Bit of a mixed bag this month – several stand-out thrillers which think wicked and don’t disappoint… and a couple of distinctly duff examples of mainstream mush. A big name on the cover doesn’t necessarily mean you’re going to pick up a great book and, just to prove that point, a couple of our faves this time around comes from small publishers and indie authors. But then again, you should never write off Walter Mosley…
GOOD SAMARITANS by Will Carver
Take a semi-suicidal neurotic, an insomniac nuisance caller, an oblivious wife, a creepy freak who gets off on listening to tortured souls spilling their most intimate secrets. Add a haunted police detective who’s every bit as bitter and broken as the serial killer he’s hunting. Throw in a stack of social commentary and some sweatily specific sexual encounters and you have a modern thriller quite unlike any other.
Will Carver skewers his subjects with unsparing accuracy with a wonderfully concise writing style. Don’t expect to form a great relationship with DS Pace in this book; he’s something of a shadowy cipher. Instead the lonely, lovelorn and lunatic characters dominate the story as their dark web of lies and death lead to bleached dead bodies being dumped by the roadside. Possibly too explicit for some readers, this is powerful stuff.
AFTER THE FIRE by Henning Mankell
Separate from the Wallander series, this rambling novel is supposed to offer similar Swedish intrigue and insight. Instead it’s just deeply miserable; an old man’s melancholic regrets wrapped up in a flim-flam ‘crime’ wrapper.
I far preferred The Dying Detective by Leif Persson which explores similar themes with far more finesse, and features a proper investigation into the bargain.
NINE LIES by Frank Westworth
JJ Stoner and Stretch are commissioned to handle a joint assassination, approved by British and American secret intelligence agencies — routine, JJ thinks. But the op fails badly and JJ is wounded in a gun battle with the target. That’s the starting point for another cleverly tangled maze of twists and turns. The author’s clever plotting is redoubled within a complex scheme of betrayals and counterplots that builds to suspense. JJ had better discover what happened fast or he will be the next target.
The author has pulled off another compact, tension-filled outing for his amoral killer. Stoner is one of the most genuinely interesting fictional characters I’ve encountered. Comparing Stoner to other espionage protagonists is like comparing a Brazilian Wandering Spider to a Daddy Long Legs.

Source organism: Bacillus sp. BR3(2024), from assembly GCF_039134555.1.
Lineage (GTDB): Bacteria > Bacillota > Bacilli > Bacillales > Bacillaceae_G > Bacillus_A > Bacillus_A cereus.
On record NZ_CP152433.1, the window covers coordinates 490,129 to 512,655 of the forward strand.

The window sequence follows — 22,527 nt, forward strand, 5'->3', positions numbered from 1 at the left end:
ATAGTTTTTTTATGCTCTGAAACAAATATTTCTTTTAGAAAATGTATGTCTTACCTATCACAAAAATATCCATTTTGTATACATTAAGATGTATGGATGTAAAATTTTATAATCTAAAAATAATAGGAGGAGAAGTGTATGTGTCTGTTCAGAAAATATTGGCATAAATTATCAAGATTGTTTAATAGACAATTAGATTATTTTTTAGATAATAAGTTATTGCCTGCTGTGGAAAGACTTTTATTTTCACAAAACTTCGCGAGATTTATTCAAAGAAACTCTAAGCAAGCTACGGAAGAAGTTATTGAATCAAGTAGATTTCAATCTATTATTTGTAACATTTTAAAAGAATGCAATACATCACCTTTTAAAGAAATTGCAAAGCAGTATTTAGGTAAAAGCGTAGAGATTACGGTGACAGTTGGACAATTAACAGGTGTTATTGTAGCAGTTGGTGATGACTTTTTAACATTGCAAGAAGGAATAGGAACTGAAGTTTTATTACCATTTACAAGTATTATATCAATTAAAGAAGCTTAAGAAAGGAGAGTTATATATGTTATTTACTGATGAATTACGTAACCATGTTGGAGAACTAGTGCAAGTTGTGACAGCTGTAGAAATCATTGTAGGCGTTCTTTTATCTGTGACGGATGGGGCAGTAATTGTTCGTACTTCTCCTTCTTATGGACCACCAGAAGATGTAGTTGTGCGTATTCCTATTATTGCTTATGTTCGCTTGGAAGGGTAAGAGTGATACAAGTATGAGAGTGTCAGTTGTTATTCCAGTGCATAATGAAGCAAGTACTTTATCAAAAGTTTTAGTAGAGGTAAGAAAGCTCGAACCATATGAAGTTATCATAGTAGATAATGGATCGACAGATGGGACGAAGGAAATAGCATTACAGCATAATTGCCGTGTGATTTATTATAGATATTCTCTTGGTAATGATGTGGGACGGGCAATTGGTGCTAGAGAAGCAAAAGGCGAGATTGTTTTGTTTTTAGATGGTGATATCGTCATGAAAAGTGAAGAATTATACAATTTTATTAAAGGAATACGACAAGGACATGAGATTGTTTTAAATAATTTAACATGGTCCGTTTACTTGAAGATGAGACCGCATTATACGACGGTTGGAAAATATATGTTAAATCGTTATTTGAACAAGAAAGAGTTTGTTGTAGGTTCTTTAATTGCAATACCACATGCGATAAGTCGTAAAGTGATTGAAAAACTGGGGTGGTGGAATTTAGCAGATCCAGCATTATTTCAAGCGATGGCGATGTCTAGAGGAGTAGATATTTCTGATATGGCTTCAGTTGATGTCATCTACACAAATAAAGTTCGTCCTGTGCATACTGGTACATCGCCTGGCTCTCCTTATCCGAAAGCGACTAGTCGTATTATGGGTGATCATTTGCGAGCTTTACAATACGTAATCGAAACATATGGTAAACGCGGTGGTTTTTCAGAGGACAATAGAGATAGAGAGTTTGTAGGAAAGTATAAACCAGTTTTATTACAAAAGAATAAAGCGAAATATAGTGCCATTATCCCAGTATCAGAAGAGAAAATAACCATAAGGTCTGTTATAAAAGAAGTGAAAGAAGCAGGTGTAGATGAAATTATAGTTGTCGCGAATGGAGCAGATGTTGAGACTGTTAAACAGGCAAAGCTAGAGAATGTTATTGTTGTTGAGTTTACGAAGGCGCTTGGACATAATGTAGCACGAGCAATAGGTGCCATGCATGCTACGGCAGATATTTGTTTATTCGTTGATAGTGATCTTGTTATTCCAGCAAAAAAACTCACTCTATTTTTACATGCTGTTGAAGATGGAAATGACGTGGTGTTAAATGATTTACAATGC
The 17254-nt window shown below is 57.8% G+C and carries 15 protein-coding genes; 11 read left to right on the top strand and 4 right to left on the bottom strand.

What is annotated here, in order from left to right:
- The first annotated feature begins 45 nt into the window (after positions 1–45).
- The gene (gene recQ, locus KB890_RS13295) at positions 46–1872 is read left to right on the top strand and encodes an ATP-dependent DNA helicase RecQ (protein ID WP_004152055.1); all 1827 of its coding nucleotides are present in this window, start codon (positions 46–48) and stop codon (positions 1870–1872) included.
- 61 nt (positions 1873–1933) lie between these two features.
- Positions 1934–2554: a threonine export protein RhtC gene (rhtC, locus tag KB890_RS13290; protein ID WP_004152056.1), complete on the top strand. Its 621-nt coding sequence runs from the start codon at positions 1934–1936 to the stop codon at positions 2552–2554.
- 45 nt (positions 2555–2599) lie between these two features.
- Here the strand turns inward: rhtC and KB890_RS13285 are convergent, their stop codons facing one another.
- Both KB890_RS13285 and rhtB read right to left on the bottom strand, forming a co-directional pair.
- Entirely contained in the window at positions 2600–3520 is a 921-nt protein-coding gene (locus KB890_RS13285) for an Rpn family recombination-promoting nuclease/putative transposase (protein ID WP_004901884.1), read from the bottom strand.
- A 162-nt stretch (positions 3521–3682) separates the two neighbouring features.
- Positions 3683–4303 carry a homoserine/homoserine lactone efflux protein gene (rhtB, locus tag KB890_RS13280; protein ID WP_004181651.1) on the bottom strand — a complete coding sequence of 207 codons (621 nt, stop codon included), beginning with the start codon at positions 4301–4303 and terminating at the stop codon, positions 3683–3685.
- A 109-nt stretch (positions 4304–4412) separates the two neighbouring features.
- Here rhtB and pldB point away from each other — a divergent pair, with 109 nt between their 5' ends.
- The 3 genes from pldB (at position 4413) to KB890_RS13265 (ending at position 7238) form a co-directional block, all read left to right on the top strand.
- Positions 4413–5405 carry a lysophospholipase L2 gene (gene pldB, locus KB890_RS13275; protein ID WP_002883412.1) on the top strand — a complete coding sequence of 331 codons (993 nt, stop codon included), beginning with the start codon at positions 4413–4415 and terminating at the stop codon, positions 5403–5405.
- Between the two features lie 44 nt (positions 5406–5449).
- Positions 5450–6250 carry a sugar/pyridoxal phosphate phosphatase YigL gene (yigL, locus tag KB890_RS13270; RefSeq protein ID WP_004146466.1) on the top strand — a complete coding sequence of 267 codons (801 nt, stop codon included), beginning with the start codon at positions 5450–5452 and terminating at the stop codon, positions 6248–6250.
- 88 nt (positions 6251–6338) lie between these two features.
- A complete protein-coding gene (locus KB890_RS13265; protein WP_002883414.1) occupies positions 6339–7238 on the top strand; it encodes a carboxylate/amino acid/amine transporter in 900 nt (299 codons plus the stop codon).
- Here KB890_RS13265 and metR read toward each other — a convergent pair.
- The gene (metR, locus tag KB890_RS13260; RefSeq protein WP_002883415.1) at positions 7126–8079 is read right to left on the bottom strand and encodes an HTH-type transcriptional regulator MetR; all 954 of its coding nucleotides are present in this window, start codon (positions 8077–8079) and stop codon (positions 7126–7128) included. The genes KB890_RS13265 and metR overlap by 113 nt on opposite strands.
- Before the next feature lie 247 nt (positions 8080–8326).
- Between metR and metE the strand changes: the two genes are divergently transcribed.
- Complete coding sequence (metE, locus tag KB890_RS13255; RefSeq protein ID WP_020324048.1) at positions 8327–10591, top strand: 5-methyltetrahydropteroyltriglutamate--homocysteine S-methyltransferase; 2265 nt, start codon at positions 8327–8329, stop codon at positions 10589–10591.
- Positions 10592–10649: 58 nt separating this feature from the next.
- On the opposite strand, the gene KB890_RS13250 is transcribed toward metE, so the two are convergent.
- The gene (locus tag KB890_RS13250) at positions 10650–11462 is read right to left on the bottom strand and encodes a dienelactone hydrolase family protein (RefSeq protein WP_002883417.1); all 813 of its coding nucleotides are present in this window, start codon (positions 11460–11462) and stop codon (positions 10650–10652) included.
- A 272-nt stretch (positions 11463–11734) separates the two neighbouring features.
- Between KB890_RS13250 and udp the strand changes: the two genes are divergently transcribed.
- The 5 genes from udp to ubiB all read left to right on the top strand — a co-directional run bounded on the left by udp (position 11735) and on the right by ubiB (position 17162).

♥♥♥♥♥ (Robb T White)
TOKYO STATION by Martin Cruz Smith
Mr Smith is best known for his Arkady Renko novels, which are mostly very good indeed. However, he’s also a truly fine teller of tales, as this novel proves. True writing ability shines through in the changes of pace, the spotty consistency of the character – as in real life – and the unpredictability, not to mention the twisted motivations of the protagonists.
A really good read, steeped in the dying culture of old Japan, and very clever with it. Recommended.
THE ESCAPE ARTIST by Jonathan Holland
A self-indulgent coming-of-age cod-philosophy story which has the feel of an undergrad party. Tries to discuss serious matters of the self and psychopathology in the context of a murder/mystery and it occasionally succeeds, but mainly stumbles into ‘down in out on the Costa del Somewhere’ territory, with detours into The Talented Mr Ripley.
The author writes competently and his observations of social interactions and exclusion are intriguing. He comes up with some good jokes, too, like ‘Hemingitis’ which afflicts several of the characters in this tale. There was also just enough mystery to keep me turning the pages to find out who (if anyone) had committed the killing, but when it arrived the ending was fairly unfulfilling. An attempt at a literary novel, overwhelmed by self-referential angst.
RELENTLESS by Simon Kernick
A million-miles-an-hour thump-n-run Brit thriller, in which a normal semi-detached suburban bloke finds himself being pursued by bad guys galore who think he knows / possesses something which he doesn’t. They’ll do anything to get ‘it’, and he rapidly discovers that no one can be trusted… particularly not his best friend, his missus, or the forces of law and disorder.
All a bit improbable but cleverly structured to proceed at a pell-mell pace so you don’t really notice how daft it is. Most of the characters are one-dimensional ‘who cares?’ cardboard cut-outs, apart from the ultimate evil-doer, Lench, who is wonderfully wicked. A bubblegum B-movie of a book, which painlessly whiled away a couple of serious cycling sessions on the exercise bike…
FEAR ITSELF by Walter Mosley
Too often, the second novel in a series is weaker than the first. All of the author’s ideas too often go into that first novel, be it in a series or not. That is not the case here, not at all. If anything, the second of the Fearless Jones series is better written than the first. It is equally gripping, the characters equally vivid and well presented, and the plot is clever, neat and entertaining. Watching American modern history unfurl from Mosley’s unique perspective adds to the pleasure, rather than the opposite. A great read.